|6.||Leica SL2-S||4/5||..||4/5||..||4.5/5||4.5/5||Dec 2020||4,895|
|7.||Leica SL2||4/5||..||4.5/5||..||4.5/5||4/5||Nov 2019||5,999|
|8.||Leica M10||4.5/5||..||..||..||4/5||4.5/5||Jan 2017||6,595|
|9.||Leica M Typ 240||4/5||..||..||..||4/5||..||Sep 2012||6,950|
|10.||Nikon D5||..||..||4/5||89/100||4.5/5||5/5||Jan 2016||6,499|
|11.||Nikon D500||5/5||+ +||4.7/5||91/100||4.5/5||5/5||Jan 2016||1,999|
|12.||Nikon D750||5/5||+ +||4/5||90/100||4.5/5||4.5/5||Sep 2014||2,299|
|13.||Olympus E-M5 II||5/5||+ +||4.5/5||81/100||5/5||5/5||Feb 2015||1,099|
|14.||Panasonic G90||4.5/5||+||4.5/5||83/100||4.5/5||4.5/5||Apr 2019||999|
|15.||Panasonic GH5||4.5/5||+ +||..||85/100||4.5/5||5/5||Jan 2017||1,999|
|16.||Panasonic GX80||4.5/5||+ +||..||82/100||5/5||5/5||Apr 2016||799|
|17.||Panasonic GX8||5/5||+||..||82/100||4.5/5||4.5/5||Jul 2015||1,199|
|Notes: (+ +) highly recommended; (+) recommended; (o) reviewed; (..) not available.|
The above review scores should be interpreted with care, though. The ratings are only valid when referring to cameras in the same category and of the same age. Hence, a score should always be seen in the context of the camera's market launch date and its price, and comparing ratings of very distinct cameras or ones that are far apart in terms of their release date have little meaning. Also, please note that some of the review sites have changed their methodology and reporting over time.
Other camera comparisons
Did this review help to inform your camera decision process? If you would like to see a different side-by-side camera review, just make a corresponding selection in the search boxes below. Alternatively, you can follow any of the listed hyperlinks for comparisons that others found interesting.
Specifications: Leica SL vs Panasonic G80
Below is a side-by-side comparison of the specs of the two cameras to facilitate a quick review of their differences and common features.
|Camera Model||Leica SL||Panasonic G80|
|Camera Type||Mirrorless system camera||Mirrorless system camera|
|Camera Lens||Leica L mount lenses||Micro Four Thirds lenses|
|Launch Date||October 2015||September 2016|
|Launch Price||USD 7,450||USD 899|
|Sensor Specs||Leica SL||Panasonic G80|
|Sensor Format||Full Frame Sensor||Four Thirds Sensor|
|Sensor Size||36.0 x 24.0 mm||17.3 x 13.0 mm|
|Sensor Area||864 mm2||224.9 mm2|
|Sensor Diagonal||43.3 mm||21.6 mm|
|Sensor Resolution||24 Megapixels||15.8 Megapixels|
|Image Resolution||6000 x 4000 pixels||4592 x 3448 pixels|
|Pixel Pitch||6.00 μm||3.77 μm|
|Pixel Density||2.78 MP/cm2||7.04 MP/cm2|
|Moiré control||no AA filter||no AA filter|
|Movie Capability||4K/30p Video||4K/30p Video|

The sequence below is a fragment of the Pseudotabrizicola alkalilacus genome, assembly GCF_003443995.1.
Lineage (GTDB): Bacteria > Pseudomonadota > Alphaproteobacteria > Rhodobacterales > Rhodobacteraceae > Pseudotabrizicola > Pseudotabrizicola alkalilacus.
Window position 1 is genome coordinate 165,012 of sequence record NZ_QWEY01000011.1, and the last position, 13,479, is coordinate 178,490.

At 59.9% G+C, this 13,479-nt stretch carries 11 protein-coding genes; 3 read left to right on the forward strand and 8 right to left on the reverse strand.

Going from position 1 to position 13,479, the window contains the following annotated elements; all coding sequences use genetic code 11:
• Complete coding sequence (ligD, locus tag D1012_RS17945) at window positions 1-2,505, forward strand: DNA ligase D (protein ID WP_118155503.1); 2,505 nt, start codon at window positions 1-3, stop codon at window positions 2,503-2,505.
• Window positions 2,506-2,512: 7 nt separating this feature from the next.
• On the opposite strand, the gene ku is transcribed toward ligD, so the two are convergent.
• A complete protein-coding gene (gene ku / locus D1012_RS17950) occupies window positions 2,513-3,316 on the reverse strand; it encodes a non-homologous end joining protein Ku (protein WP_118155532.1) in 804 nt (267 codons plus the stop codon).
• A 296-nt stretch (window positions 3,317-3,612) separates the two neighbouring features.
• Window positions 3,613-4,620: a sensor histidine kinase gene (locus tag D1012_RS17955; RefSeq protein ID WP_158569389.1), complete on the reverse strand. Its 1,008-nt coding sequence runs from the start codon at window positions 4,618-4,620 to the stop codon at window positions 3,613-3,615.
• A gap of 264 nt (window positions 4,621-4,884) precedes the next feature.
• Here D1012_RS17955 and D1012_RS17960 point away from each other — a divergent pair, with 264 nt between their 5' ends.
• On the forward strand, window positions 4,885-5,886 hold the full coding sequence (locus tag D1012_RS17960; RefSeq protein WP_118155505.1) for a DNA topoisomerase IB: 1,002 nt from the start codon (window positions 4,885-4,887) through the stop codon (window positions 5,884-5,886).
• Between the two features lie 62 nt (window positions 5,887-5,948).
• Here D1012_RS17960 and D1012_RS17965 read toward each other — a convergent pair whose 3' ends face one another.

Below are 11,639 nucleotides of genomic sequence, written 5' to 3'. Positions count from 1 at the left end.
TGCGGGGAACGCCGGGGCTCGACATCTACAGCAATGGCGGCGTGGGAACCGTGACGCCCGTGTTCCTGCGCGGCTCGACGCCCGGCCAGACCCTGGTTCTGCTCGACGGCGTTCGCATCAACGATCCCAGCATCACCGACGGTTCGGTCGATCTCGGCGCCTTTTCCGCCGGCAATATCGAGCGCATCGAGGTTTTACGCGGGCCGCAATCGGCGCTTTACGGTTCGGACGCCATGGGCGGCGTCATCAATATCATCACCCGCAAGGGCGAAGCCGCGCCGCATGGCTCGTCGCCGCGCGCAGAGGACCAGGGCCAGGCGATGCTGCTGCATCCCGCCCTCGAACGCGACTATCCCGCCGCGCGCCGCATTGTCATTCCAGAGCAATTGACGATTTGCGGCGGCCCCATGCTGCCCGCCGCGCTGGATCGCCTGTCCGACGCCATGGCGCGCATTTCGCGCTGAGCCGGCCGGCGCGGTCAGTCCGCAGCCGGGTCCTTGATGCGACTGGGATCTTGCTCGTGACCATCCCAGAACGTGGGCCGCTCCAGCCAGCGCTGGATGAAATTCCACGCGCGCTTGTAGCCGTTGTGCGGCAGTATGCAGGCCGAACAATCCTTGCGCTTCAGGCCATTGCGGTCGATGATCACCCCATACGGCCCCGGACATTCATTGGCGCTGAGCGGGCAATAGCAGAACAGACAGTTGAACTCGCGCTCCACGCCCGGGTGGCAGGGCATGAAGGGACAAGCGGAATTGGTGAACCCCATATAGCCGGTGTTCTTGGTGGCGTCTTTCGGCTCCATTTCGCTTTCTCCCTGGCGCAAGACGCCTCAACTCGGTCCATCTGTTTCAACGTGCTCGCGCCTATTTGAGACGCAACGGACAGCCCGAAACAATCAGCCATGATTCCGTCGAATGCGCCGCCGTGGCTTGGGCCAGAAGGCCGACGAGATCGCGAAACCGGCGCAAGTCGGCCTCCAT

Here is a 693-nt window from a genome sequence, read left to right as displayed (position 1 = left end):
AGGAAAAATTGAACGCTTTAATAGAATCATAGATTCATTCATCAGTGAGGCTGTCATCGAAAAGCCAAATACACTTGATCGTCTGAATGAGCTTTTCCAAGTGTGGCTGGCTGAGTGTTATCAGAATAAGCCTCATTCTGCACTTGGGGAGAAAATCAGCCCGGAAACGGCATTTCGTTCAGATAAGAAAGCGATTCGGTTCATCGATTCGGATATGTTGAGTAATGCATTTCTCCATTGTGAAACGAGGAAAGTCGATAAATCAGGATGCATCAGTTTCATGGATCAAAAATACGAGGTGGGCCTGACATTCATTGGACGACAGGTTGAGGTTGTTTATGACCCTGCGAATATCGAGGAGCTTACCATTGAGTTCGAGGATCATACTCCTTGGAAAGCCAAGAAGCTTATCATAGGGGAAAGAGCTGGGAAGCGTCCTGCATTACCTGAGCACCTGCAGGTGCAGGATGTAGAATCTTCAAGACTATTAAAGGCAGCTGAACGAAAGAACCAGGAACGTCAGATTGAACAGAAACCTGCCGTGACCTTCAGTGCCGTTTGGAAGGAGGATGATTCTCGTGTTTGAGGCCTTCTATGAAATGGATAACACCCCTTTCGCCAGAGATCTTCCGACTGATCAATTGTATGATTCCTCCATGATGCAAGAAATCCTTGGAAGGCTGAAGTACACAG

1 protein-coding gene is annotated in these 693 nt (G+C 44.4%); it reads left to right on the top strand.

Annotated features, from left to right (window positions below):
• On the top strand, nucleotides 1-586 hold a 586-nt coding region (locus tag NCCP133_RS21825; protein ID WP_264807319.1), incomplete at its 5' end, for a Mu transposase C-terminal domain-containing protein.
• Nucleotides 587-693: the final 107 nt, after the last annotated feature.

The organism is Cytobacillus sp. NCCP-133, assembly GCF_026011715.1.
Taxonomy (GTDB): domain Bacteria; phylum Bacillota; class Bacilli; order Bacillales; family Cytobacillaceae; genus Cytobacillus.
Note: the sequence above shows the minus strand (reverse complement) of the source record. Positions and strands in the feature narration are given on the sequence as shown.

|ISO Setting||50 - 50,000 ISO||200 - 25,600 ISO|
|ISO Boost||no Enhancement||100 - 25,600 ISO|
|Image Processor||Maestro II||Venus|
|DXO Sensor Quality (score)||88||71|
|DXO Color Depth (bits)||25.0||22.8|
|DXO Dynamic Range (EV)||13.4||12.5|
|DXO Low Light (ISO)||1821||656|
|Screen Specs||Leica SL||Panasonic G80|
|Viewfinder Type||Electronic viewfinder||Electronic viewfinder|
|Viewfinder Field of View||100%||100%|
|Viewfinder Resolution||4400k dots||2360k dots|
|Top-Level Screen||Control Panel||no Top Display|
|LCD Framing||Live View||Live View|
|Rear LCD Size||3.0inch||3.0inch|
|LCD Resolution||1040k dots||1040k dots|
|LCD Attachment||Fixed screen||Swivel screen|
|Shooting Specs||Leica SL||Panasonic G80|
|Focus System||Contrast-detect AF||Contrast-detect AF|
|Manual Focusing Aid||Focus Peaking||Focus Peaking|
|Max Shutter Speed (mechanical)||1/8000s||1/4000s|
|Continuous Shooting||11 shutter flaps/s||9 shutter flaps/s|
|Electronic Shutter||up to 1/16000s||up to 1/16000s|
|Time-Lapse Photography||Intervalometer built-in||Intervalometer built-in|
|Image Stabilization||Lens stabilization only||In-body stabilization|
|Fill Flash||no On-Board Flash||Built-in Flash|
|Storage Medium||SDXC cards||SDXC cards|
|Second Storage Option||Dual card slots||Single card slot|
|UHS card support||Single UHS-II||UHS-II|
|Connectivity Specs||Leica SL||Panasonic G80|
|Studio Flash||PC Sync socket||no PC Sync|
|USB Connector||USB 3.0||USB 2.0|
|HDMI Port||full HDMI||micro HDMI|
|Microphone Port||External MIC port||External MIC port|
|Headphone Socket||Headphone port||no Headphone port|
|Wifi Support||Wifi built-in||Wifi built-in|
|Geotagging||GPS built-in||no internal GPS|
|Body Specs||Leica SL||Panasonic G80|
|Environmental Sealing||Weathersealed body||Weathersealed body|
|Battery Life (CIPA)||400 shots per charge||330 shots per charge|
147 x 104 x 39 mm
(5.8 x 4.1 x 1.5 in)
128 x 89 x 74 mm
(5.0 x 3.5 x 2.9 in)
|Camera Weight||847 g (29.9 oz)||505 g (17.8 oz)|